Marvel works on: Browser, iOS, and Android apps
Pricing: Free plan available for a single user and project, Pro plan comes in at €9/month
Axure provides a platform for creating wireframes and lo-fi prototypes which is easy to use but also doesn’t compromise on function. The software allows users to quickly create prototypes with data-driven interactions without having to use any code at all.
Axure makes it particularly easy to add features that can otherwise take some time to set up, such as dynamic panels, animations, and graphic interactions. And, as with others in this list, Axure allows multiple designers to work concurrently on a single project file. The end result is the rapid production of well-functioning prototypes, though its high-end pricing makes it more appealing to enterprises.
Axure works on: Windows and macOS
Pricing: Starting plan is $25 per user/month
Framer, formerly known as Framer X, is a fantastic tool for working on screen design and creating high-fidelity prototypes. Framer is known for having somewhat of a learning curve by requiring a basic level of CSS and HTML code knowledge for aspects like interactions and animations. However, final prototypes made with Framer are about as close to a final product that a prototype can get.
While the prototyping tool is Framer’s core feature, it has also been developing a range of other tools, including wireframing, and visual design. It’s even developed some basic tools for user testing, which makes Framer a useful all-in-one tool at a mid-range price.
Framer works on: Browser (free) and macOS (Pro)
Pricing: Free for up to 3 projects, then $19 per editor/month for Pro plan
UXPin offers tools for product designers to take their creations from start to finish—with a big focus on the finish. Its prototypes are the most complex and “final” on this list, resulting in products that are within a whisker of a final functioning product.
What’s more is that this end result can be achieved without designers needing to know how to code, even when interactions, animations, and more are implemented. The drag-and-drop functionality makes the tool super easy to use, even when making high-fidelity prototypes.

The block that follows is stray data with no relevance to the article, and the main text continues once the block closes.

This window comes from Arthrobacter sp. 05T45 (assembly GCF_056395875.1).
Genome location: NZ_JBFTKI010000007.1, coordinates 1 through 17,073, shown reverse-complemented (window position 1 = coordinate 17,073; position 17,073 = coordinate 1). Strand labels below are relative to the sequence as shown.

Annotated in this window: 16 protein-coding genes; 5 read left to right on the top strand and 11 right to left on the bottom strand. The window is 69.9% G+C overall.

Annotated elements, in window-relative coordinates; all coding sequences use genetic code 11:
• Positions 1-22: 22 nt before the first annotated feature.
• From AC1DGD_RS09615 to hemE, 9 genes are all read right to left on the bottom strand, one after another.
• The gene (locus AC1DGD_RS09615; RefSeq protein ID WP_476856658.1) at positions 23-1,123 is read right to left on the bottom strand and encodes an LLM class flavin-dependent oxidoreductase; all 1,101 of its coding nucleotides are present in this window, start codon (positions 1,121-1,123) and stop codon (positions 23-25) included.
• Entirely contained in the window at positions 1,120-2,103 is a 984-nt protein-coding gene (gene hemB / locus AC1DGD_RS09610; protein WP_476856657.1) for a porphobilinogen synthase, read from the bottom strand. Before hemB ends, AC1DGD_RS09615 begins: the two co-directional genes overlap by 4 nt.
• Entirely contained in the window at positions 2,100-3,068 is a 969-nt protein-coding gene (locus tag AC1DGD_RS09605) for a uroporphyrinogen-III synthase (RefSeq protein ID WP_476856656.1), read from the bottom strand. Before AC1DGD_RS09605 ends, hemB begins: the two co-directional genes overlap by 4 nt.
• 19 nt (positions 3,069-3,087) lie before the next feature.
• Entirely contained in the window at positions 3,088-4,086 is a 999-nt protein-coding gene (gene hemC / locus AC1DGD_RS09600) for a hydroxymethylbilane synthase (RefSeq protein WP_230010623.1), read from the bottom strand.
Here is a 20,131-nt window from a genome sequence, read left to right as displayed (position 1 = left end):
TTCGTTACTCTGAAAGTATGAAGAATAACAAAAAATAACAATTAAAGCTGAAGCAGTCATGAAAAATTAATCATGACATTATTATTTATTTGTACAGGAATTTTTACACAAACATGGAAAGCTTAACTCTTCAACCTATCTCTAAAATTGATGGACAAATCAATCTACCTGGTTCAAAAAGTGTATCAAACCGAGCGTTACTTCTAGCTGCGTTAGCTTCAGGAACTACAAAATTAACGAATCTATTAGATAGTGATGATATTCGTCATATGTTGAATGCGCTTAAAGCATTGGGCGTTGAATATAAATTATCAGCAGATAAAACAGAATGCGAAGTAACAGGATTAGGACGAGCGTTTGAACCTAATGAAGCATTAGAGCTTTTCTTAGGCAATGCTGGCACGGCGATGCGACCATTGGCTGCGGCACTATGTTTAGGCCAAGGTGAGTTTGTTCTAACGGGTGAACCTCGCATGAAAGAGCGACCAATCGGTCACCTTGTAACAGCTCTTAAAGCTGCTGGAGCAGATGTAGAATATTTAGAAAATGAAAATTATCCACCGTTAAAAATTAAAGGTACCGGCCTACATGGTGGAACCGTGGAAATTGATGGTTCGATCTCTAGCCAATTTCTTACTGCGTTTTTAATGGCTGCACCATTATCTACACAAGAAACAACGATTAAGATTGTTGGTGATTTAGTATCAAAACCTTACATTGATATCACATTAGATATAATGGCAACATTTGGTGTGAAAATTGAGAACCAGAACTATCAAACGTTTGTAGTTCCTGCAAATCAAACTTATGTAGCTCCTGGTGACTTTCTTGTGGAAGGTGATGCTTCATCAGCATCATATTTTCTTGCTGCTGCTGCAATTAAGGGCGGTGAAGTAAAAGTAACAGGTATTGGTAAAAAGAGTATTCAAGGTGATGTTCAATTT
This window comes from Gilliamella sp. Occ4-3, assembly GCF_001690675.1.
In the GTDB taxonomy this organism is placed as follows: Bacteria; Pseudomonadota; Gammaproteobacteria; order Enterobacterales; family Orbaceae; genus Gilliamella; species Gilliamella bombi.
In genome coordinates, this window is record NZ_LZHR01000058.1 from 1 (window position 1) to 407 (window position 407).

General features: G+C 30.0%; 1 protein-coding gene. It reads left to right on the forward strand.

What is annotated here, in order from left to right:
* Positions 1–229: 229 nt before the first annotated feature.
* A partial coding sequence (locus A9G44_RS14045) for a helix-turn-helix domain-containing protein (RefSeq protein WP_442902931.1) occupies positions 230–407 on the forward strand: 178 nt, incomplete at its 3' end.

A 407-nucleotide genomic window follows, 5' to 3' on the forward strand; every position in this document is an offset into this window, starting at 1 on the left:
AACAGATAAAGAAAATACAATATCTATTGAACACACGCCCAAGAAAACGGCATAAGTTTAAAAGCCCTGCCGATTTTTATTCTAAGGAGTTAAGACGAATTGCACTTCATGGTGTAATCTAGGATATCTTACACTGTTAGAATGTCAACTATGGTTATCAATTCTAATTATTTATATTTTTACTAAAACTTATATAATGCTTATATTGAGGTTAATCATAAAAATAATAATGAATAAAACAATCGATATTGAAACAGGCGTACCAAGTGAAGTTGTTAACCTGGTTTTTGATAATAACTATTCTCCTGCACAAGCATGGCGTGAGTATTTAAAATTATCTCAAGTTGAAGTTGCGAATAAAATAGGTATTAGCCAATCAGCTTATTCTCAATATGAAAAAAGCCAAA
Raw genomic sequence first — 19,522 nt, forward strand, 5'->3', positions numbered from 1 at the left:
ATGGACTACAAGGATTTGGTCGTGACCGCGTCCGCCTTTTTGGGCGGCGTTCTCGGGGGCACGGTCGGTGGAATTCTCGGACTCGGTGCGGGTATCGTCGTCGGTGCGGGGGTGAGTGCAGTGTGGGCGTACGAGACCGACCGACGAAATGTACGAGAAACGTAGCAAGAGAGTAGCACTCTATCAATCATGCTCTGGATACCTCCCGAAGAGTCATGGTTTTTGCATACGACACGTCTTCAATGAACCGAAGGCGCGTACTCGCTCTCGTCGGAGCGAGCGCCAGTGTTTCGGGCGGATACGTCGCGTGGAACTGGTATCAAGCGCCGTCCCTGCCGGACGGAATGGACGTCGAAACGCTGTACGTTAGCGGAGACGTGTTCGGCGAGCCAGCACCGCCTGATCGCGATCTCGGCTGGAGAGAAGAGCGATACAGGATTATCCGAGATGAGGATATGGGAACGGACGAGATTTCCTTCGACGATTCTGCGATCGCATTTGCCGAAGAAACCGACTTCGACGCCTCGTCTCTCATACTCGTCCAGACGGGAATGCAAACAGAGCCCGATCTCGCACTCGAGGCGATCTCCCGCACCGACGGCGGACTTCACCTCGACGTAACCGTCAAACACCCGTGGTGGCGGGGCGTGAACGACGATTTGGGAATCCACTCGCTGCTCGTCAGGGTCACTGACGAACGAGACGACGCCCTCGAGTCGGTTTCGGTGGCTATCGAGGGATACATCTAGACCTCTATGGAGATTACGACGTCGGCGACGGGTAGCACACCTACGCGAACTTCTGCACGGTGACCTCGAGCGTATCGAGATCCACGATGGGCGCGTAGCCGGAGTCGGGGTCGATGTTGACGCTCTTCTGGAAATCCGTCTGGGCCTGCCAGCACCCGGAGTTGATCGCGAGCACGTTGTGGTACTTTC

Users can import their designs from other tools and integrate them smoothly. So, layers aren’t lost when adding user functionalities to static images.
UXPin works on: macOS, Windows, and browsers
Pricing: Basic plan starts at $19 per editor/month
FlowMapp offers a range of tools built to help with UX/UI design, as well as tools for communication, collaboration, and content planning. Focusing on the UX tools, FlowMapp helps to plan the UI and UX of apps, digital products, and websites with their flowchart tool and even offers user research functionalities.
The sitemap tool is super easy to use, letting users collaborate and create individual pages and plan the content and unique page goal for each of them.
Finally, FlowMapp’s service branches out into other useful services, such as their Personas feature which allows users to build buyer personas. This makes FlowMapp a solid option for small teams and does help to keep the teams on the same page, potentially improving user experience.
Flowmapp works on: Browsers
Pricing: Pro accounts $15/month, with a basic free plan available
Origami Studio is a tool originally built to be used by Facebook’s designers, now made available for free for everyone. It offers a more complex prototyping tool than others on this list, giving designers the tools needed to create more hi-fi prototypes.
The tool’s patch editor is used to build the logic behind prototypes, with a well-stocked library of existing patches to be used. This leads to a focus on individual pages, allowing users to depict exactly how the page is intended to work. There’s a bit of a learning curve, especially for new designers, since Origami is intended to help designers create hi-fi prototypes.
Origami Studio works on: macOS, Android, and iOS devices
Pricing: Origami Studio is entirely free
Proto.io is another quality service that enables UX/UI designers to create high-functioning prototypes while remaining fairly friendly to beginners. This combination is not easy to pull off, but Proto.io does it brilliantly, creating final products that work and feel like a finished product.
It’s particularly popular with students due to its smooth learning curve, while also providing a wide array of tools to start putting together interactions within the prototype. With Proto.io, designers can plan, create, and even test hi-fi prototypes, while also allowing team collaboration throughout the process.
Proto.io works on: Browsers
Pricing: Freelancer account starts at $24/month